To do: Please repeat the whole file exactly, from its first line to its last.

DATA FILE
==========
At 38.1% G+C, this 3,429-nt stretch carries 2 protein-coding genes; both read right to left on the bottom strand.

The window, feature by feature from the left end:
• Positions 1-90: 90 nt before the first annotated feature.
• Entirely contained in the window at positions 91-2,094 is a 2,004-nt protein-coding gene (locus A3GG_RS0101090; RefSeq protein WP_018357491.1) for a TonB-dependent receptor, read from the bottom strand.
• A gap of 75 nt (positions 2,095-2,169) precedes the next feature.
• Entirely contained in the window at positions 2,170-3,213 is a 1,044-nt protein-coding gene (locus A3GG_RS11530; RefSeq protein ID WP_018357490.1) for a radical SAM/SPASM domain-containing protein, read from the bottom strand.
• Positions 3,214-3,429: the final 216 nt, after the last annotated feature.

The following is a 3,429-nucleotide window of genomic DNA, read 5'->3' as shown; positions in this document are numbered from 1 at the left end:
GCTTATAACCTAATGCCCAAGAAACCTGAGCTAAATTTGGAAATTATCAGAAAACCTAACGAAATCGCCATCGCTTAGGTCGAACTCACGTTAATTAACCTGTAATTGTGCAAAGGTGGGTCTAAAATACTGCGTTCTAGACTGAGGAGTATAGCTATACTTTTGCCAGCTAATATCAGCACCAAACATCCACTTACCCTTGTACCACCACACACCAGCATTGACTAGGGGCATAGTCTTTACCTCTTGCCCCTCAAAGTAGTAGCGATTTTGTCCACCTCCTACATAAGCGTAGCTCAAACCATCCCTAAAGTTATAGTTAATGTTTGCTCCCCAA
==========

At 38.1% G+C, this 3,429-nt stretch carries 2 protein-coding genes; both read right to left on the bottom strand.

The window, feature by feature from the left end:
• Positions 1-90: 90 nt before the first annotated feature.
• Entirely contained in the window at positions 91-2,094 is a 2,004-nt protein-coding gene (locus A3GG_RS0101090; RefSeq protein WP_018357491.1) for a TonB-dependent receptor, read from the bottom strand.
• A gap of 75 nt (positions 2,095-2,169) precedes the next feature.
• Entirely contained in the window at positions 2,170-3,213 is a 1,044-nt protein-coding gene (locus A3GG_RS11530; RefSeq protein ID WP_018357490.1) for a radical SAM/SPASM domain-containing protein, read from the bottom strand.
• Positions 3,214-3,429: the final 216 nt, after the last annotated feature.

The following is a 3,429-nucleotide window of genomic DNA, read 5'->3' as shown; positions in this document are numbered from 1 at the left end:
GCTTATAACCTAATGCCCAAGAAACCTGAGCTAAATTTGGAAATTATCAGAAAACCTAACGAAATCGCCATCGCTTAGGTCGAACTCACGTTAATTAACCTGTAATTGTGCAAAGGTGGGTCTAAAATACTGCGTTCTAGACTGAGGAGTATAGCTATACTTTTGCCAGCTAATATCAGCACCAAACATCCACTTACCCTTGTACCACCACACACCAGCATTGACTAGGGGCATAGTCTTTACCTCTTGCCCCTCAAAGTAGTAGCGATTTTGTCCACCTCCTACATAAGCGTAGCTCAAACCATCCCTAAAGTTATAGTTAATGTTTGCTCCCCAA